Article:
Remembering Who We Are

The other day, I was walkiaware-1207669_1920ng through a San Carlos neighborhood and a woman walked past me and suddenly stopped. She said “You’re Mallory!” Of course, I am not Mallory. Mallory is my identical twin sister. So I said “No, I’m Hailey.” She looked at me for a moment and then she said quite decisively “No, you’re Mallory.”  And you know what? For a moment, I felt kind of unsure… because she seemed so confident.  In the end, I just smiled and said “Trust me, I’ve been Hailey my whole life.”

It would be easy to think that today’s readings are only about sin and temptation. You’ve got Adam and Eve and the apple that started all human problems with disobedience. Then you have the guilt and sin language of the Psalm and Paul’s summation of the breadth of salvation history. Finally, there’s the Gospel in which the Devil comes to Jesus three times in the desert to tempt him.

And it’s certainly true that as Christian’s sin and obedience are important themes for us.  And we often lose site of what sin really is… we think of it as failure or doing things that are wrong. However, the Episcopal Church talks about sin a little differently. We remember that the Greek word for sin literally translates to “missing the mark.” Our catechism says that “Sin is the seeking of our own will instead of the will of God, thus distorting our relationship with God, with other people, and with all creation.”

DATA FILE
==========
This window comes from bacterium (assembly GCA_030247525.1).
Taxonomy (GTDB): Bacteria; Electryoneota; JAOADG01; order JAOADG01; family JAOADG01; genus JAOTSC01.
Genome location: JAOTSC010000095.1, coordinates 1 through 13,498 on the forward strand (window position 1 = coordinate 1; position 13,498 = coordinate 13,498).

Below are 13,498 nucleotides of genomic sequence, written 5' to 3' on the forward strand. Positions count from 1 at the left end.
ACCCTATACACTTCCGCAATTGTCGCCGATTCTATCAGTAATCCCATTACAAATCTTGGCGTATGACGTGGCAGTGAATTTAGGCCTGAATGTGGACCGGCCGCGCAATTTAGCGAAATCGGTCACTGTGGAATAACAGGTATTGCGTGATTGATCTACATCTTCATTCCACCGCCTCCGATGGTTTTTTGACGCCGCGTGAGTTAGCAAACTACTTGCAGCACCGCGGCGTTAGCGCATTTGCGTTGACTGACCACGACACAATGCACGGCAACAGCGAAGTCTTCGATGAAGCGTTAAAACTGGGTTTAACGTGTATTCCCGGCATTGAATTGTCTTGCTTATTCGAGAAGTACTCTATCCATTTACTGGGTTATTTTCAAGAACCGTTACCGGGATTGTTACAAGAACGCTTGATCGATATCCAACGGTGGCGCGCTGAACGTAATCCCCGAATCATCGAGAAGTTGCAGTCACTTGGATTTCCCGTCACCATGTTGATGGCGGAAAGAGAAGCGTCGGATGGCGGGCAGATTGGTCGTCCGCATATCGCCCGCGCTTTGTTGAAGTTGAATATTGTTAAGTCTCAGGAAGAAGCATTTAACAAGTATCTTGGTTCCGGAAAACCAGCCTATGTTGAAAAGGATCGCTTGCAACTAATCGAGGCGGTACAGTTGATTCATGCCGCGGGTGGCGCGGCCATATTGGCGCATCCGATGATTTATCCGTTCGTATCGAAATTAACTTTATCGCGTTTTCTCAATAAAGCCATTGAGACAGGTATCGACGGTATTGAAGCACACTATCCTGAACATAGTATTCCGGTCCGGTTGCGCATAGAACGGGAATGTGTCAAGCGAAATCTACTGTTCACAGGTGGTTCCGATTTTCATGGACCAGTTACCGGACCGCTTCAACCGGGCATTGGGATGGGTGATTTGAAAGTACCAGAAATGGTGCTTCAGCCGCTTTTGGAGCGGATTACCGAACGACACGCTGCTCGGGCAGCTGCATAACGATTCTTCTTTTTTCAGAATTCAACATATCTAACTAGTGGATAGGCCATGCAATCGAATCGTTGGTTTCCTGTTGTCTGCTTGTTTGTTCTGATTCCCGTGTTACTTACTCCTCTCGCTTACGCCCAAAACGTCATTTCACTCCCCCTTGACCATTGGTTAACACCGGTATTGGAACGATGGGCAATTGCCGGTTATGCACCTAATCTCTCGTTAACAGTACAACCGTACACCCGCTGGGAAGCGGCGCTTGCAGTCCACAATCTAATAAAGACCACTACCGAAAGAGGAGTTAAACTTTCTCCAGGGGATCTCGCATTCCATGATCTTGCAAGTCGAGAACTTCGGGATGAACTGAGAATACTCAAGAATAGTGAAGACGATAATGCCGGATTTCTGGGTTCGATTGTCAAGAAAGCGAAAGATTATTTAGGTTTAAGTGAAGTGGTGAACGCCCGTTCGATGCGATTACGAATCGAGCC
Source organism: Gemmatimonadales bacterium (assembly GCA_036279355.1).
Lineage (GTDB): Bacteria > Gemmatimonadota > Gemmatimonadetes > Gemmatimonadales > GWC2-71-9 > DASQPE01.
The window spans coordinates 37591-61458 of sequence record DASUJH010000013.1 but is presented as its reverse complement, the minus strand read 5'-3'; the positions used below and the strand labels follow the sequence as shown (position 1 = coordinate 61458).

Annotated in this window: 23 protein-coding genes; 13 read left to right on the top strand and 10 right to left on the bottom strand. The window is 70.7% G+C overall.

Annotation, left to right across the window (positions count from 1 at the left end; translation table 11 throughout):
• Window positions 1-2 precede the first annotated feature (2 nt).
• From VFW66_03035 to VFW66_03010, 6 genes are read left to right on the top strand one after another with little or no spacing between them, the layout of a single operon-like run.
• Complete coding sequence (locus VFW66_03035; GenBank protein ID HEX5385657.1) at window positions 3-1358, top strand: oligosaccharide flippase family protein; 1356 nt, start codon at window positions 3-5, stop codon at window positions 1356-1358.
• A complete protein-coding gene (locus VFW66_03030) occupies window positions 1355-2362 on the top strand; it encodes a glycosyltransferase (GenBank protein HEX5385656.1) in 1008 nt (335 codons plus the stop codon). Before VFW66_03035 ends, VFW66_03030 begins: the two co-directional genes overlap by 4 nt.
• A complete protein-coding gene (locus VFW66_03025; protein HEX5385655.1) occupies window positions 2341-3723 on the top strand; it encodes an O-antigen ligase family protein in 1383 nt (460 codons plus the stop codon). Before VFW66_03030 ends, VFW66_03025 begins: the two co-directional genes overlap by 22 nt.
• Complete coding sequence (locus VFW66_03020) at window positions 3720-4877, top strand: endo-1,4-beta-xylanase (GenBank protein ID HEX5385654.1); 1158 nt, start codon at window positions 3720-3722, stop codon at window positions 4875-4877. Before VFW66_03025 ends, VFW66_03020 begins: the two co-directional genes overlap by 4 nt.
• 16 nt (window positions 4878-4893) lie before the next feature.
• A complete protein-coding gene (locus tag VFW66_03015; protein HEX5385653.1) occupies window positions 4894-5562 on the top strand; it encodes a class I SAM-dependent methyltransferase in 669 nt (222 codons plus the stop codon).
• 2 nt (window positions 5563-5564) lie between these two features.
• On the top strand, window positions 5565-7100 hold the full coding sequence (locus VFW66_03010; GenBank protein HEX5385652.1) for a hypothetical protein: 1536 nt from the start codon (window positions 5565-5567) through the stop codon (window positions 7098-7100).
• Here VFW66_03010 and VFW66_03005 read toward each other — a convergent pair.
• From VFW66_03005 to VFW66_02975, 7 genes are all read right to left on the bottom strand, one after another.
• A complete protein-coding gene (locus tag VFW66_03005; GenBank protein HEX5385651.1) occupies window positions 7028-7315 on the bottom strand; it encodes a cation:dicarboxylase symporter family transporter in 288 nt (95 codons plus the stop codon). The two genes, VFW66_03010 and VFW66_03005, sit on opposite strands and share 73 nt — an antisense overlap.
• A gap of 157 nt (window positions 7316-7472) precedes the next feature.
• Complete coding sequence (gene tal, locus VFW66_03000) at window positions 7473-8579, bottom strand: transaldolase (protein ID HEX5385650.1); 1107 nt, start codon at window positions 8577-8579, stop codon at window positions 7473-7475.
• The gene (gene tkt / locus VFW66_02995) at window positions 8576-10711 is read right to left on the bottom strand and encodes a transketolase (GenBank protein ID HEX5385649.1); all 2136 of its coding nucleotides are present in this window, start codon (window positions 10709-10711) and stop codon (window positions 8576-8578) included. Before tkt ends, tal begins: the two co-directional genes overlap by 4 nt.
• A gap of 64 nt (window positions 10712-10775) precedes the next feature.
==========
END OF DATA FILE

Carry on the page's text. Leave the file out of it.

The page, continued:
We understand that sin is part of humanity and an almost inevitable result of the great gift of free will that God has gives from our very creation. We know that there are rules that we should follow (like the 10 commandments) and that we should be obedient to the laws that God has given us—because when we do things simply go better. These are the list of things that we should not do…Thou shalt not.

Sin and obedience to God are important. Today’s readings, though, for me point to another set of themes: that of identity and relationship. Sister Thea Bowman, a Roman Catholic Nun said it this way: “Remember who you are and whose you.” In a nutshell…remember your identity and your relationship with God. When we know who we are and whose we are, a new relationship is made. Instead of clinging to rules about what we should not do, instead we enter into a deep and abiding understanding of what God is calling us to do, a willingness to figure out that which we absolutely must do.

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Sister Thea Bowman